Edward Snowden gives countries a chance to thumb nose at US
The US has long emphasized the importance it gives to the human rights of the citizens of the nations it is dealing with. Now, countries aiding Edward Snowden as he tries to evade US justice can turn the tables on the US.
The carefully planned journey of Edward Snowden from Hong Kong to Russia – then to Cuba possibly, before ending up in Ecuador to seek political asylum? – underscores just how many countries, big and small, are happy to have an occasion to stick it in the eye of the United States.Skip to next paragraph
In Pictures Edward Snowden on the run: villain or hero?
Subscribe Today to the Monitor
The US and the Obama administration in particular are quick to emphasize the importance they give to the human rights of the citizens of the countries they are dealing with. Needless to say, however, those countries don’t always take well to American lesson-giving.
With the case of Mr. Snowden – a former National Security Agency contractor who leaked details of top-secret American and British surveillance programs and who is now sought by the US on espionage charges – those countries have a chance to turn the tables on the US.
In a conference call with reporters Monday, WikiLeaks founder Julian Assange said, “I simply do not see the irony” – that countries whose human rights records are deeply questioned by international rights groups, as well as by the US, seem to be the ones most willing to aid Snowden in his flight from US justice.
China is accused of broadly limiting personal freedoms and targeting dissidents, Russia received an international black eye last year for the high-profile prosecution of members of the Pussy Riot feminist punk-rock group, and Ecuador is under fire from rights groups for a succession of laws limiting personal freedoms – including one this month that prohibits news organizations from publishing classified or confidential government documents.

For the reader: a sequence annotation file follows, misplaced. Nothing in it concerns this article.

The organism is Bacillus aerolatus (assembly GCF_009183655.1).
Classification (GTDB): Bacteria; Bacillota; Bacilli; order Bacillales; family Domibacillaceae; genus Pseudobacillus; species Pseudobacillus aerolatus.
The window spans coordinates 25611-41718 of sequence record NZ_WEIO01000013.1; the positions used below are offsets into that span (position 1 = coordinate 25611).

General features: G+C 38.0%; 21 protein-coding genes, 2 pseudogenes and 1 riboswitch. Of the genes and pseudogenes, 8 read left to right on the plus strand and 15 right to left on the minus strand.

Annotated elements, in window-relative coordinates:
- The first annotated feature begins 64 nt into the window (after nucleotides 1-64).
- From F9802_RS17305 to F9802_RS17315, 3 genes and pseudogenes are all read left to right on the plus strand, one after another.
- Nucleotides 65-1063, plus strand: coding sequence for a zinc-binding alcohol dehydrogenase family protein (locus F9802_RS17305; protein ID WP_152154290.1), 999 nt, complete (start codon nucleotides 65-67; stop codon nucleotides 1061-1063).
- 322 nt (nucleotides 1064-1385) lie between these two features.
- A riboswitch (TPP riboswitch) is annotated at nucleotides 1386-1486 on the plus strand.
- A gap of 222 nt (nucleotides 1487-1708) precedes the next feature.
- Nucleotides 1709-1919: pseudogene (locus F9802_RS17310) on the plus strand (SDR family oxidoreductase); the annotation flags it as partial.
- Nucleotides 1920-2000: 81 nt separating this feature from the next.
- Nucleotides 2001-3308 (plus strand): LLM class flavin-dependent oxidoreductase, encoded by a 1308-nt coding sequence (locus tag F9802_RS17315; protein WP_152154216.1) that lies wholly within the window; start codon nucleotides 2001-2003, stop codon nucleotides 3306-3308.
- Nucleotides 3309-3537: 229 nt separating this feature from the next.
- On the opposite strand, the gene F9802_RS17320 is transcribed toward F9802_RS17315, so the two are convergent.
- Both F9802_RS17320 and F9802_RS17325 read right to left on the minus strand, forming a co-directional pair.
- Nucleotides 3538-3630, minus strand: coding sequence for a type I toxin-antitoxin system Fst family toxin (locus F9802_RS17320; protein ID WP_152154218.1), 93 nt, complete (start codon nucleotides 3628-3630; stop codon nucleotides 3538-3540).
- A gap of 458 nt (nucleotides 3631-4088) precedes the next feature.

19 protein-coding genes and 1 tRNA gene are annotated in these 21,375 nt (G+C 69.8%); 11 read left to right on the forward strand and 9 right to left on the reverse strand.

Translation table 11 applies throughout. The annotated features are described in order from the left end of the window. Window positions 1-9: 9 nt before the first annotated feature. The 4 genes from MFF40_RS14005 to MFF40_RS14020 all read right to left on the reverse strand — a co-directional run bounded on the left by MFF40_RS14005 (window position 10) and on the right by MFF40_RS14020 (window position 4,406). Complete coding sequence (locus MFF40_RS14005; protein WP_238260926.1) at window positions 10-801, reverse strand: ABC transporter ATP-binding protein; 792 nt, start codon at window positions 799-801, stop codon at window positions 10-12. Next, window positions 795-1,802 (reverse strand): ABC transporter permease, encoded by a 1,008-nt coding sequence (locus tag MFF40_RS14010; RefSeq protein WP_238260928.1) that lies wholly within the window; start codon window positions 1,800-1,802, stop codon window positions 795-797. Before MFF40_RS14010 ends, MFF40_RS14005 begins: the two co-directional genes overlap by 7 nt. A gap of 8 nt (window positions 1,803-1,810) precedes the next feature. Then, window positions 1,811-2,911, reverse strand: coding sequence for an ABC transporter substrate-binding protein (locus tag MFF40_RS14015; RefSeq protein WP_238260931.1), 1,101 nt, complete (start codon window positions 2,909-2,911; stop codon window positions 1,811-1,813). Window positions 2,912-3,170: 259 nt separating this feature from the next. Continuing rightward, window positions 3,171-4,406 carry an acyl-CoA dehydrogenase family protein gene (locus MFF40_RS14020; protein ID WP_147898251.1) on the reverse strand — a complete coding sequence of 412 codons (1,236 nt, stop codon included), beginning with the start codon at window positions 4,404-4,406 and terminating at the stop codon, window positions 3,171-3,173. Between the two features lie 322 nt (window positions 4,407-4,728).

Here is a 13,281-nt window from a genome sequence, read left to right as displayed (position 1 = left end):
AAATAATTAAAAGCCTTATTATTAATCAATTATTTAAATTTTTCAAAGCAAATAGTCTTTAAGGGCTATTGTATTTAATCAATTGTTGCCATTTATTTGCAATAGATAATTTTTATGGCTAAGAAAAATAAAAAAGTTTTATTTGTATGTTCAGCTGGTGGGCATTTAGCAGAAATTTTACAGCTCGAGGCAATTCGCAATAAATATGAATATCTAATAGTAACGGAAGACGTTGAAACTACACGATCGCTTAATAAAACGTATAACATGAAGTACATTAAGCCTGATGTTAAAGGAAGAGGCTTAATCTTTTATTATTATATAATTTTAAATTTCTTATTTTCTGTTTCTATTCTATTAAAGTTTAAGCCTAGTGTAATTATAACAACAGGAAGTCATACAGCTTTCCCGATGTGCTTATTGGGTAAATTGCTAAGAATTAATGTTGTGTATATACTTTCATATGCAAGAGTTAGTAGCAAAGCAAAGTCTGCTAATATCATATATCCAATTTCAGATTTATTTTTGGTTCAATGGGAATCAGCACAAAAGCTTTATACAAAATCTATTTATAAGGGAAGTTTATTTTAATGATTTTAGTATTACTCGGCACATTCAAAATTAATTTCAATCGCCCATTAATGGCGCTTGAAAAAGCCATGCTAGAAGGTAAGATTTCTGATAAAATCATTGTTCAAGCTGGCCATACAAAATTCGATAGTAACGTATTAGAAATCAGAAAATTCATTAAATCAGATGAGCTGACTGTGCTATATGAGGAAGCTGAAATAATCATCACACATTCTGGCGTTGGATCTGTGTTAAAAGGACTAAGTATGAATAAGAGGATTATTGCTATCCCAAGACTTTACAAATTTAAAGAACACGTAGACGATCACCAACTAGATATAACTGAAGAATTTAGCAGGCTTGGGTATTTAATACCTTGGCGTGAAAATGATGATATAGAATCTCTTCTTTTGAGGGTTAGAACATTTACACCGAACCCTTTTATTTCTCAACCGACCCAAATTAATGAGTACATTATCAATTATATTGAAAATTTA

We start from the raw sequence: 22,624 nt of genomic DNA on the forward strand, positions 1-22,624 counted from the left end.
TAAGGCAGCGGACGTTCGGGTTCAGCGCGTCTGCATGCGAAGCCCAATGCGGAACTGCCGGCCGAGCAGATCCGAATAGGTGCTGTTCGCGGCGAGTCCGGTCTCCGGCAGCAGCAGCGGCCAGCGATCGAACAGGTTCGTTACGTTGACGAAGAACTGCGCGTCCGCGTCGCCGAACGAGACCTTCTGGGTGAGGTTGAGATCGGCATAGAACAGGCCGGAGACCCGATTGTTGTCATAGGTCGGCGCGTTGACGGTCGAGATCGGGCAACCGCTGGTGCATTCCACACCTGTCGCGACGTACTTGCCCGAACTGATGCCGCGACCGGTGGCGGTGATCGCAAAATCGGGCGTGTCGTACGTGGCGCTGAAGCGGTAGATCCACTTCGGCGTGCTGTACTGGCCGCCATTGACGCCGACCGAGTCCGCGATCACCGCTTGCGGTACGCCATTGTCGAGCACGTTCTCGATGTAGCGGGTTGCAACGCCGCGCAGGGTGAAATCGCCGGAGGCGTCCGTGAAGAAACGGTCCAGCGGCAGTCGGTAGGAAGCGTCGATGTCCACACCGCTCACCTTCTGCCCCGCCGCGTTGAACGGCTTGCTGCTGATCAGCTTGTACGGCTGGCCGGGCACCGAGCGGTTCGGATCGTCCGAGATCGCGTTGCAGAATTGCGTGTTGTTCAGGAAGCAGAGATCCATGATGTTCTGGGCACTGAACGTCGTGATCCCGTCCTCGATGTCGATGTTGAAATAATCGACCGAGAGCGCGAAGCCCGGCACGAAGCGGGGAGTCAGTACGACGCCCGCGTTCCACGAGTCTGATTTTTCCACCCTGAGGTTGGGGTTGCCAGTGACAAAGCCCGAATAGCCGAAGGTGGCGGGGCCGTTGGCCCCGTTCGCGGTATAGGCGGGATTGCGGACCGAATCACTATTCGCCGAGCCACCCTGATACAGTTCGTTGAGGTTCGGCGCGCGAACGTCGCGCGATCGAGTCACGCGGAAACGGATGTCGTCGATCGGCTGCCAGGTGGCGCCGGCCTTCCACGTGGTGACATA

As Secretary of State John Kerry quipped as he was questioned Monday about the countries on Snowden’s seeming itinerary, "I wonder if Snowden chose Russia or China for assistance because they are such bastions of Internet freedom.”
But those countries’ human rights records are “another matter,” according to Mr. Assange, the noted leaker of sensitive US diplomatic cables who has himself been living at the Ecuadorean Embassy in London for more than a year to avoid extradition to Sweden.
Assange did say that “no one is suggesting that Ecuador is engaging in the kinds of abuses the US” is committing on a large scale internationally – which he said range from the Obama administration’s program to “hack and spy on everyone across the entire world” to President Obama’s “assassination program in other countries.”
The US is “trying to bully Russia and other states” into turning over a legitimate asylum seeker, Assange said, adding, “No self-respecting country would submit to ... the bullying by the US in this matter.”
Assange said Snowden is en route to Ecuador, where he expects to apply for asylum, but he declined to offer any details of Snowden’s route, other than what was already known Monday morning – that Snowden on Sunday had flown from Hong Kong to Moscow, where he was said to have remained in the airport’s transit areas.
Snowden had been expected to take a Moscow-to-Havana flight Monday, but he was not on the plane when it departed, according to numerous reports.
Snowden is still expected to make his way from Moscow to Quito, Ecuador, via Cuba and Venezuela, according to other sources – two other countries with antagonistic relations with the US that in the past have jumped at the chance to make problems for Washington.